This medical school was famous for two things throughout the world, ointment for the ear and ointment for the eyes. The King James and Revised Standard Versions speak of eye-salve. The word for salve is kollourion (GSN2854) which literally means a little roll of bread. The reason for the word is that this famous tephra Phrygia, Phrygian powder, was exported all over the world in solidified tablet form in the shape of little rolls. Laodicea was so conscious of its medical skill in the care of the eyes that it never realized that it was spiritually blind.

The words of the Risen Christ arise directly from the prosperity and the skill in which Laodicea took so much pride and which had in the minds of its citizens, and even of its Church, eliminated the need for God.

(iv) We add a final fact about Laodicea. It was in an area where there was a very large Jewish population. So many Jews emigrated here that the Rabbis inveighed against the Jews who sought the wines and baths of Phrygia. In 62 B.C. Flaccus, the governor of the province, became alarmed at the amount of currency which the Jews were exporting in payment of the Temple tax which every male Jew paid and put an embargo on the export of currency. The result was that twenty pounds weight of gold was seized as contraband in Laodicea and one hundred pounds in Apameia in Phrygia. That amount of gold would be equal to 15,000 silver drachmae. The Jewish Temple tax amounted to half a shekel, which was equal to two drachmae. This means that in the district there were at least 7,500 male Jews. In Hierapolis, six miles away from Laodicea, there was a "Congregation of Jews" which had power to levy and to retain fines, and an archive office where Jewish legal documents were specially kept. There can have been few areas where the Jews were wealthier and more influential.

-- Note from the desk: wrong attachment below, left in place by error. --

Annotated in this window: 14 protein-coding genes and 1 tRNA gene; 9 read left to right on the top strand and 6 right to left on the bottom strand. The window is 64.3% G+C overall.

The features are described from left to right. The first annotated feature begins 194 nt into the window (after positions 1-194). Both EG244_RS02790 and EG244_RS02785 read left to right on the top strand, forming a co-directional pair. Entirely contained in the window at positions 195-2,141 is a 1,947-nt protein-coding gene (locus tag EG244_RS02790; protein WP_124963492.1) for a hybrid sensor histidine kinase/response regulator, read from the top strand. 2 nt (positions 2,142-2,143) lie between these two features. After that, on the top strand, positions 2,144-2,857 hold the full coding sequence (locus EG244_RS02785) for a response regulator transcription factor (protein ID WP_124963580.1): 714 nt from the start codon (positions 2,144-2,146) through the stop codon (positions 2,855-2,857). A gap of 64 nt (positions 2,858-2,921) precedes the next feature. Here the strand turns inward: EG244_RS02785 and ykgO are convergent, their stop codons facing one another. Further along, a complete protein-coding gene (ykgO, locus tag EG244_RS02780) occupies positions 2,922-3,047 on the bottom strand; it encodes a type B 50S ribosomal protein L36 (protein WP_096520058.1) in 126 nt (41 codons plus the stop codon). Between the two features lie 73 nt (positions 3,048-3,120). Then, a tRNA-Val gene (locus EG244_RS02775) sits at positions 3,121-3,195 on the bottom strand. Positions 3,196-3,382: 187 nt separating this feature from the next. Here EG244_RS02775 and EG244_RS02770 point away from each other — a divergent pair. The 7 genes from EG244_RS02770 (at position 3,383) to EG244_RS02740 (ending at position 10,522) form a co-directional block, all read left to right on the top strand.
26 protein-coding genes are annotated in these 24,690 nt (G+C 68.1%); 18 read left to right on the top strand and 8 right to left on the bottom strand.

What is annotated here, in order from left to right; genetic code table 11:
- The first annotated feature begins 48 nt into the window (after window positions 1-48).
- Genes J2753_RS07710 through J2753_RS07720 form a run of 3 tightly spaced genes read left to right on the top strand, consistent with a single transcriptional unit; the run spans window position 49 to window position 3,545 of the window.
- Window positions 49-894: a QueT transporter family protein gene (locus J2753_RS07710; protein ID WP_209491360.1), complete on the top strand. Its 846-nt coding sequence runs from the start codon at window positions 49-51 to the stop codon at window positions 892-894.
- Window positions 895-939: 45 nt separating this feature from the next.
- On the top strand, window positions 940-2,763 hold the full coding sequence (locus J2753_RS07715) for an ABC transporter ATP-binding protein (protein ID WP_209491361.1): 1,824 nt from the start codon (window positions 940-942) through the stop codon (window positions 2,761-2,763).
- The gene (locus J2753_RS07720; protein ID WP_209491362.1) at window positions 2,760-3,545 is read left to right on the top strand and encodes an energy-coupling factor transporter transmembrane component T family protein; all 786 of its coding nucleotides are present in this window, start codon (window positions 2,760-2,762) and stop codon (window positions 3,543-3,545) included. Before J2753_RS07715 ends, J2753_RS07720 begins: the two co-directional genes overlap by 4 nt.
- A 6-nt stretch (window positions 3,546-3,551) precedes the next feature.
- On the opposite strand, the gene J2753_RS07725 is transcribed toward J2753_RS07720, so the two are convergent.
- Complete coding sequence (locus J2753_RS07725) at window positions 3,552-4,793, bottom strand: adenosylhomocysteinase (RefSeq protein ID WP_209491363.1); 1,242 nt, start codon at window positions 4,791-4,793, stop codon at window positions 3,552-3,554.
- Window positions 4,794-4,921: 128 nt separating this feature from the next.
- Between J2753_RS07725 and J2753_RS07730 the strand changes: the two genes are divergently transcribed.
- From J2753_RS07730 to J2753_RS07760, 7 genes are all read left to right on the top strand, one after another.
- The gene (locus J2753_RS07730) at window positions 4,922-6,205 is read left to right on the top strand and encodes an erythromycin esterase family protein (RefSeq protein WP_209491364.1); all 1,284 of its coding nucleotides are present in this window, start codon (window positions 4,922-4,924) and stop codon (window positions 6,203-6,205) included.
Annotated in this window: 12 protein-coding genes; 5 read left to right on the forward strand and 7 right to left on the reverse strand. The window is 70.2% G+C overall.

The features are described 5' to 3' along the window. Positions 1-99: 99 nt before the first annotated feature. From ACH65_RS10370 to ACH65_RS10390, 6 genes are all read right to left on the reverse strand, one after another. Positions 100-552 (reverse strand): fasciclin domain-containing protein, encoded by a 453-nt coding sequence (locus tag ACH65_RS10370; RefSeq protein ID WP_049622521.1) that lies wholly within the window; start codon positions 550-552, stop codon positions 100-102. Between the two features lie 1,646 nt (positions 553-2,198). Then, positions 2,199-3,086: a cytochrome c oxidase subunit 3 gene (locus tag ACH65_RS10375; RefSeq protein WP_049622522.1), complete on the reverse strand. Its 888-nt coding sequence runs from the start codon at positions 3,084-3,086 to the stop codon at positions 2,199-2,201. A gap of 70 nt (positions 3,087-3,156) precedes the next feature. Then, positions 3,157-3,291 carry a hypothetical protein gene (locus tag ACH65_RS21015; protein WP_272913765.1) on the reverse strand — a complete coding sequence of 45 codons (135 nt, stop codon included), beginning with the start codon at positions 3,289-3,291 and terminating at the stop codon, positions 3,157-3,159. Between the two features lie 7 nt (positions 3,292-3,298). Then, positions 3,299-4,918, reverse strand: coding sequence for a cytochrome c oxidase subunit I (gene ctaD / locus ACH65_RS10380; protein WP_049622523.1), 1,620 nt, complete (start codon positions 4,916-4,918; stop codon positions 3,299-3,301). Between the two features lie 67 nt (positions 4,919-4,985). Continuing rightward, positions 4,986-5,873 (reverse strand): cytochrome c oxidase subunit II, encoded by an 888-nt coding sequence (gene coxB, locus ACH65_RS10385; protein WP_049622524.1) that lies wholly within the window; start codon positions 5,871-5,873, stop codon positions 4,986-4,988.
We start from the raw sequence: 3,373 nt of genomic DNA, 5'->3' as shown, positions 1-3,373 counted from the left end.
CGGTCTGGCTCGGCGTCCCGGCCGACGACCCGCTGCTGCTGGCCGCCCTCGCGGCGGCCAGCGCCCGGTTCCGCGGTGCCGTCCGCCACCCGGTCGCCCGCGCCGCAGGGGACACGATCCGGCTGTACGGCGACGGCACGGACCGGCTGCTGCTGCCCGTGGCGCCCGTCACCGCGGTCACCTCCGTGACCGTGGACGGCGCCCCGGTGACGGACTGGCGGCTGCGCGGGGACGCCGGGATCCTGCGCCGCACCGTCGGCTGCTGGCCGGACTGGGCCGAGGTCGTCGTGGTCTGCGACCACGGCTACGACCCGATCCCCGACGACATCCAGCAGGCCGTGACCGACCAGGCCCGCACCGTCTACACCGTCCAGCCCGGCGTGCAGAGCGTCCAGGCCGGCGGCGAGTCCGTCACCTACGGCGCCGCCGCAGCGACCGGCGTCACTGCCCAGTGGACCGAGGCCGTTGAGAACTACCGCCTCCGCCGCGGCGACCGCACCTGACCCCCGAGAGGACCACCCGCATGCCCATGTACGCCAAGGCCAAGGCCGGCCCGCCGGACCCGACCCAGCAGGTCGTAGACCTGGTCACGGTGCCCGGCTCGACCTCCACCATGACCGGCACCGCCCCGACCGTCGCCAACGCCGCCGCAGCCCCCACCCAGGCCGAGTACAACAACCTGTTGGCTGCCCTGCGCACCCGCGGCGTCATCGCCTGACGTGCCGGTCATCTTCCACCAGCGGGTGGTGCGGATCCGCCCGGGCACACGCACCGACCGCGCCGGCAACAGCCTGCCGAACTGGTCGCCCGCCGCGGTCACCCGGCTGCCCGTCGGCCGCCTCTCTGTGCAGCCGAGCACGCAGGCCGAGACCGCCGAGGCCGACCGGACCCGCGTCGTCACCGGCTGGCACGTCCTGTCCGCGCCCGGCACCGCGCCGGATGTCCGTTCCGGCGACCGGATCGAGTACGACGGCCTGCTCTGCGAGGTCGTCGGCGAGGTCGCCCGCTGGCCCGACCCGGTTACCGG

Rev. 3:14-22 (continued)

Of all the seven Churches that of Laodicea is most unsparingly condemned. In it there is no redeeming feature. It is interesting to note that the third century work The Apostolic Constitutions (8: 46) says that Archippus was the first Bishop of the Church in Laodicea. When Paul was writing to the neighbouring Church of Colossae, he says sternly: "Say to Archippus, See that you fulfil the ministry which you have received in the Lord" (Col.4:17). It would seem that Archippus was somehow failing in his duty. That was thirty years before the Revelation was written; but it may be that as long ago as that the rot had set in in the Church in Laodicea and an unsatisfactory ministry had sown the seeds of degeneration.

Like all the letters it begins with a series of great titles of Jesus Christ.

(i) He is the Amen. This is a strange title and may go back to either of two origins.